The John Meadows / Jay Cutler Workouts!


Are you curious how John Meadows and Jay Cutler train when they work out together? Do you want to know their secrets to building a great physique? Then you’ve come to the right place.

In this comprehensive guide I will show you exactly how John Meadows and Jay Cutler perform their bodybuilding workouts when they team up to train their chest and triceps.

John Meadows and Jay Cutler are both known for their high-volume training styles. Both of these bodybuilders like to perform 3-6 exercises per body part and train for the biggest pump possible in their muscles.

Here is a high-volume chest workout that these two legends performed together. Check it out:

Workout #1 Chest

  • Exercise #1: Hammer strength incline press, 4 sets of 8-12 reps
  • Exercise #2: 30 degree incline DB press, 4 sets of 8-12 reps
  • Exercise #3: Pec dec, 4 sets of 8-12 reps
  • Exercise #4: Supine cable fly, 4 sets of 8-12 reps
  • Exercise #5: V-bar dips, 4 sets of 8-12 reps

Here is the training video:

Jay Cutler was the one calling the shot for this workout. Jay says that he likes to perform 4-6 different exercises in his chest workouts. He says the key to pulling this off is to pace himself.

Jay doesn’t take too many sets to failure, and he almost always trains in the 8-12 rep range. Instead, he he gets better chest stimulation in this rep range, and his overall endurance throughout the workout, when he avoids the really low and really high reps.

“I still think that muscle fatigue should fall between that 8-12 rep range. Beyond failure, to me that’s absolutely pointless. Because this is our first exercise. If he’s already doing failure sets for 3-4 repetitions, you’re already dead.

I’m a 20 set guy. We’re doing 20 sets total for this workout. If you’re failing on the first exercise, maybe on the last set is OK, but if you’re going to do the volume, you can’t go to failure all the time.

If you want to go to failure I would suggest 1 set per exercise max.”

Jay likes to perform a variety of compound and isolation exercises in his chest workouts. One of his favorite chest isolation exercises is actually the supine cable fly.

Here is Jay Cutler talking about this underrated exercise:

“The cable fly is the most forgotten exercise because people are too lazy to bring the bench over to the cable station. What I like about any cable movement, what the misconception is cables are for finishing movements is bullshit.

You have that constant tension. With dumbbells and barbells, you have that point where you loose tension with momentum. With cables you don’t have that loss of tension with contraction. I always recommend cable exercises for the upper body.”

This chest workout video by John Meadows and Jay Cutler was so popular that they decided to team up again to train their triceps. Check it out:

Workout #2 Triceps

  • Exercise #1: Standing rope pushdowns, 4 sets of 8-12 reps
  • Exercise #2: Machine dips, 4 sets of 8-12 reps
  • Exercise #3: 30 degree incline DB extension, 4 sets of 8-12 reps
  • Exercise #4: One-arm cable pushdown, 4 sets of 8-12 reps

Here is the training video:

Once again it was Jay Cutler calling the shots in this workout. However, this workout is very similar to what John Meadows does in his own Mountain Dog tricep workouts.

Jay says that he never really liked training his arms. It just wasn’t as exciting for him as training his chest, back or legs.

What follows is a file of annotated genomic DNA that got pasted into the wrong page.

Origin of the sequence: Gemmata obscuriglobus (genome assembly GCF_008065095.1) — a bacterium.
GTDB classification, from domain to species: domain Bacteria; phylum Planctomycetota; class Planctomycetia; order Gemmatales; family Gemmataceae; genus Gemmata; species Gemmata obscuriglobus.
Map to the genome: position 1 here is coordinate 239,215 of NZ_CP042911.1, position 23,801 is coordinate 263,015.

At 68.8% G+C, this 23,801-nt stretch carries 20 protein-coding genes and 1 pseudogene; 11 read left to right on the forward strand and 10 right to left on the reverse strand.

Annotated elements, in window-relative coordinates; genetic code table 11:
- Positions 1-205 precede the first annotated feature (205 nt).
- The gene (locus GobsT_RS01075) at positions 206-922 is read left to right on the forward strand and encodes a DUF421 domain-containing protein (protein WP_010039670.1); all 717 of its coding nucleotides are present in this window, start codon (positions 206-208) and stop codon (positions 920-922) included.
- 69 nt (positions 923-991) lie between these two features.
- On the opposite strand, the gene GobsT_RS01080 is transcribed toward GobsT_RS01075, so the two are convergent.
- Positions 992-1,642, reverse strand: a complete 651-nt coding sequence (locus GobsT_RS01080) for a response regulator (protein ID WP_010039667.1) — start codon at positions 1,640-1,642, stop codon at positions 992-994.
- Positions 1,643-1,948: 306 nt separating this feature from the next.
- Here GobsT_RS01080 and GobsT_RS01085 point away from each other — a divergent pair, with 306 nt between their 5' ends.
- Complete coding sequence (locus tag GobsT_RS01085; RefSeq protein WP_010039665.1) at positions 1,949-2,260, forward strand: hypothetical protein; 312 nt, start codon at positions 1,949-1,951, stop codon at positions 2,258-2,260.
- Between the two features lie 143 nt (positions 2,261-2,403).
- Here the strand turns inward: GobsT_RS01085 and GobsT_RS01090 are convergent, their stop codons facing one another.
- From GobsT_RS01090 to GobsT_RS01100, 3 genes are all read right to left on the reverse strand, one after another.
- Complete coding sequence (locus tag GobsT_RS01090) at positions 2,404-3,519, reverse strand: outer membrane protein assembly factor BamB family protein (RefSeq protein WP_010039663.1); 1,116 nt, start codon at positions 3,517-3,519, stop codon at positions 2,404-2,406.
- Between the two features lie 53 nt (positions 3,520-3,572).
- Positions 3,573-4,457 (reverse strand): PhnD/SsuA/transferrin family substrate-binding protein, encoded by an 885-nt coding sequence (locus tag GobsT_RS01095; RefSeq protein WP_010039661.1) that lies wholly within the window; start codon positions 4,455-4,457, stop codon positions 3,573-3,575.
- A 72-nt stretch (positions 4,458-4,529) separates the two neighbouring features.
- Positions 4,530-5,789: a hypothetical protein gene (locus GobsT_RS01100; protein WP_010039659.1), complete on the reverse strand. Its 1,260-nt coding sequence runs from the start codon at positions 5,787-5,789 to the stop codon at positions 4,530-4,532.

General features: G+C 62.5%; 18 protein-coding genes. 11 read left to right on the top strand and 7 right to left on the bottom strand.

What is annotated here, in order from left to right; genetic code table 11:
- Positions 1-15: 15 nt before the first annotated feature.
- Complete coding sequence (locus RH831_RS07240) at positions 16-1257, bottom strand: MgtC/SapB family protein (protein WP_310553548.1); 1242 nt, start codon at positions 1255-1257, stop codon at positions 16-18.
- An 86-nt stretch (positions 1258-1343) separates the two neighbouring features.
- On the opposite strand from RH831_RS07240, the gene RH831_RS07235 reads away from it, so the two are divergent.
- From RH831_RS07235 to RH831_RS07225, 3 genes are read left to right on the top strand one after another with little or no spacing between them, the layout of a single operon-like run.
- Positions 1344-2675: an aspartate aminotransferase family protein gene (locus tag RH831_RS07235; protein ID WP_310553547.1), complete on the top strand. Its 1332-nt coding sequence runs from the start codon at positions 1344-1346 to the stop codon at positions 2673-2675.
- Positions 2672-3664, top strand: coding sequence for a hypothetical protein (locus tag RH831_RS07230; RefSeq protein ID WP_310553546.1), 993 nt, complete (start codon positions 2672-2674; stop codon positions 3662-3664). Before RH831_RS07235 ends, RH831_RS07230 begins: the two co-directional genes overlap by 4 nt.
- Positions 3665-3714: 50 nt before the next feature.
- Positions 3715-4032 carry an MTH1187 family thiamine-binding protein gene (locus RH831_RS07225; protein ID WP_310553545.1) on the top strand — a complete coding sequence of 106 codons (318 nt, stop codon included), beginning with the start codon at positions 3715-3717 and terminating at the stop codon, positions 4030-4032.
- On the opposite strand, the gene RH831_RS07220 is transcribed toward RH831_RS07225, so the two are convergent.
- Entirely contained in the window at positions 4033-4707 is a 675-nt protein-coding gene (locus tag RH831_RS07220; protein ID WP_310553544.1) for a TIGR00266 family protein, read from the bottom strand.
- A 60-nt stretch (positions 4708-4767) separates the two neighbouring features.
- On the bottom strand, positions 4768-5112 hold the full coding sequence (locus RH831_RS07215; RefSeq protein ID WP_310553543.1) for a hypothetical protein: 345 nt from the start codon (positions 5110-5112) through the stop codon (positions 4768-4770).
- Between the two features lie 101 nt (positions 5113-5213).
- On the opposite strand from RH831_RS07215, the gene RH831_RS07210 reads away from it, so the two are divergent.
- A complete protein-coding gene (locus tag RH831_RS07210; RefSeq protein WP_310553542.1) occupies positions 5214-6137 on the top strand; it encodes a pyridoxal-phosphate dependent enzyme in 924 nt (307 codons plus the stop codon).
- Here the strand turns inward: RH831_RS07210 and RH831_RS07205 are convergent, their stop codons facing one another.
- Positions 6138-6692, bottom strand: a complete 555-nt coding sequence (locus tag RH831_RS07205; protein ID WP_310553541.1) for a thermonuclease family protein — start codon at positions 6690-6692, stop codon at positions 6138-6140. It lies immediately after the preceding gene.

“Arms was my least favorite body part to train. I never really challenged myself on arm training. We all have, I don’t consider myself an ego trainer, but I think when we train, we still like to challenge ourselves.

I know with arms, my problem with me, my arms were my hardest body part to build up. I had to learn, it wasn’t about how much weight i used for triceps or biceps, it seemed like it was more on focusing on contractions.

I believe arms, normally I would do 8-12 reps for most other body parts, I think arms is the 12-15 rep range, is how I always did it. It’s very repetitive so I get very bored with arm training.”

So how does Jay approach his triceps training? Jay Cutler almost always starts and finishes his triceps routine with a triceps pushdown variation.

He says cable pushdowns are great because they are very easy on your elbows and they help you establish a strong mind-muscle connection. 

“OK how can I isolate that body part, and not bring anything else in? This is almost an impossible thing. But I am still isolating that muscle as much as possible.”

In the middle of his triceps routines Jay likes to perform heavier mass-building exercises like dips, close grip bench presses and lying triceps extensions. This is similar to how John Meadows likes to approach his triceps training. 

In the end, John Meadows and Jay Cutler have a very similar training style. They both like to perform high-volume workouts where they get a huge pump and attack the target muscle group from many different angles.

If you are looking for a change of pace, then go ahead and give these chest and tricep routines a shot. They may be just what you need to take your training to the next level.

“I looked up to guys who could really take their training to another level. They would not leave the gym until they won. And that’s the mentality that I’ve always had. I’m not leaving this gym until I’ve put everything I’ve got into it!”

Thank you for reading and I wish you the best of luck on your strength training journey!

Dr. Mike Jansen, PT, DPT

What's going on! My name is Dr. Mike Jansen, I'm the creator of Revolutionary Program Design. If you want to take your training to the next level, then you've come to the right place... My goal is to make RPD the #1 strength training resource available anywhere in the world!

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